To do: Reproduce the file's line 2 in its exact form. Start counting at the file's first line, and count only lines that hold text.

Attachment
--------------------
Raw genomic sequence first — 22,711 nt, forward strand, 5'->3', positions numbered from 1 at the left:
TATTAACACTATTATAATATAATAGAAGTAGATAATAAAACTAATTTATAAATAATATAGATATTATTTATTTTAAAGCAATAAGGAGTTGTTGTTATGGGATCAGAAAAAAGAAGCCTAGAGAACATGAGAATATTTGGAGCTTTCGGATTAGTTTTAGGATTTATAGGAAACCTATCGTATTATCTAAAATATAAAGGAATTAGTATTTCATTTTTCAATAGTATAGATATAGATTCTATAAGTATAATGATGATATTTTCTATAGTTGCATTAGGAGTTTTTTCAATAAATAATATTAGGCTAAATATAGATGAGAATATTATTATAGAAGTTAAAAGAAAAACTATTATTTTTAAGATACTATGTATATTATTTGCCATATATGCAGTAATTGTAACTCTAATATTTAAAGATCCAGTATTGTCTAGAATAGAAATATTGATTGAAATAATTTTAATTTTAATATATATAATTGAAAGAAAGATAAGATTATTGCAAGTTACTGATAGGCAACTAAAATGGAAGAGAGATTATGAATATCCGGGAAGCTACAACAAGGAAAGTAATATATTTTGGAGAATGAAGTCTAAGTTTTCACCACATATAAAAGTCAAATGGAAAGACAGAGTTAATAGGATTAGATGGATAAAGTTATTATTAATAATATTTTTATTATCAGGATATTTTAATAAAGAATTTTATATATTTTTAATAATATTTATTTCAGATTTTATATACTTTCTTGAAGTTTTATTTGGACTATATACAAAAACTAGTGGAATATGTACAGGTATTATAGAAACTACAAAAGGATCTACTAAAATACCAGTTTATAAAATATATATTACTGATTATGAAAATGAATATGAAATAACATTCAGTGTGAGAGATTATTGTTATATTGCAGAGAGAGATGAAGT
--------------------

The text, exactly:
TATTAACACTATTATAATATAATAGAAGTAGATAATAAAACTAATTTATAAATAATATAGATATTATTTATTTTAAAGCAATAAGGAGTTGTTGTTATGGGATCAGAAAAAAGAAGCCTAGAGAACATGAGAATATTTGGAGCTTTCGGATTAGTTTTAGGATTTATAGGAAACCTATCGTATTATCTAAAATATAAAGGAATTAGTATTTCATTTTTCAATAGTATAGATATAGATTCTATAAGTATAATGATGATATTTTCTATAGTTGCATTAGGAGTTTTTTCAATAAATAATATTAGGCTAAATATAGATGAGAATATTATTATAGAAGTTAAAAGAAAAACTATTATTTTTAAGATACTATGTATATTATTTGCCATATATGCAGTAATTGTAACTCTAATATTTAAAGATCCAGTATTGTCTAGAATAGAAATATTGATTGAAATAATTTTAATTTTAATATATATAATTGAAAGAAAGATAAGATTATTGCAAGTTACTGATAGGCAACTAAAATGGAAGAGAGATTATGAATATCCGGGAAGCTACAACAAGGAAAGTAATATATTTTGGAGAATGAAGTCTAAGTTTTCACCACATATAAAAGTCAAATGGAAAGACAGAGTTAATAGGATTAGATGGATAAAGTTATTATTAATAATATTTTTATTATCAGGATATTTTAATAAAGAATTTTATATATTTTTAATAATATTTATTTCAGATTTTATATACTTTCTTGAAGTTTTATTTGGACTATATACAAAAACTAGTGGAATATGTACAGGTATTATAGAAACTACAAAAGGATCTACTAAAATACCAGTTTATAAAATATATATTACTGATTATGAAAATGAATATGAAATAACATTCAGTGTGAGAGATTATTGTTATATTGCAGAGAGAGATGAAGT